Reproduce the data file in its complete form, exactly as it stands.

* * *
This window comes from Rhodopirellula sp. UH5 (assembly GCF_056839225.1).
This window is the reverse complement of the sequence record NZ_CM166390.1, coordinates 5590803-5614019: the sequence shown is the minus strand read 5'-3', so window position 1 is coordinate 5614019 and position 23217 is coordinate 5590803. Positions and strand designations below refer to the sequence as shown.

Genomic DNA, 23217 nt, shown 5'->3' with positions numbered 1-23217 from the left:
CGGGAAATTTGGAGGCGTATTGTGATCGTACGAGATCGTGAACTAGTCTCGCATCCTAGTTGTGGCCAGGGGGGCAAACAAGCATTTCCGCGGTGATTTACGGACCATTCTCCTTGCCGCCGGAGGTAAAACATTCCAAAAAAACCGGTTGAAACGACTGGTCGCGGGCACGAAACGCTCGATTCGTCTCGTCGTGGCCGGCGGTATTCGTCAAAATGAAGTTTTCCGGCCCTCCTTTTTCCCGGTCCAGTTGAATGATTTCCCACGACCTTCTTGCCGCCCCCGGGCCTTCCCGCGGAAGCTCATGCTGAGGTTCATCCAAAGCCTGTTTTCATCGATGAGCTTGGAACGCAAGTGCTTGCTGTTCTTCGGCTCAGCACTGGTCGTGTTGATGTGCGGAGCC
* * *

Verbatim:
This window comes from Rhodopirellula sp. UH5 (assembly GCF_056839225.1).
This window is the reverse complement of the sequence record NZ_CM166390.1, coordinates 5590803-5614019: the sequence shown is the minus strand read 5'-3', so window position 1 is coordinate 5614019 and position 23217 is coordinate 5590803. Positions and strand designations below refer to the sequence as shown.

Genomic DNA, 23217 nt, shown 5'->3' with positions numbered 1-23217 from the left:
CGGGAAATTTGGAGGCGTATTGTGATCGTACGAGATCGTGAACTAGTCTCGCATCCTAGTTGTGGCCAGGGGGGCAAACAAGCATTTCCGCGGTGATTTACGGACCATTCTCCTTGCCGCCGGAGGTAAAACATTCCAAAAAAACCGGTTGAAACGACTGGTCGCGGGCACGAAACGCTCGATTCGTCTCGTCGTGGCCGGCGGTATTCGTCAAAATGAAGTTTTCCGGCCCTCCTTTTTCCCGGTCCAGTTGAATGATTTCCCACGACCTTCTTGCCGCCCCCGGGCCTTCCCGCGGAAGCTCATGCTGAGGTTCATCCAAAGCCTGTTTTCATCGATGAGCTTGGAACGCAAGTGCTTGCTGTTCTTCGGCTCAGCACTGGTCGTGTTGATGTGCGGAGCC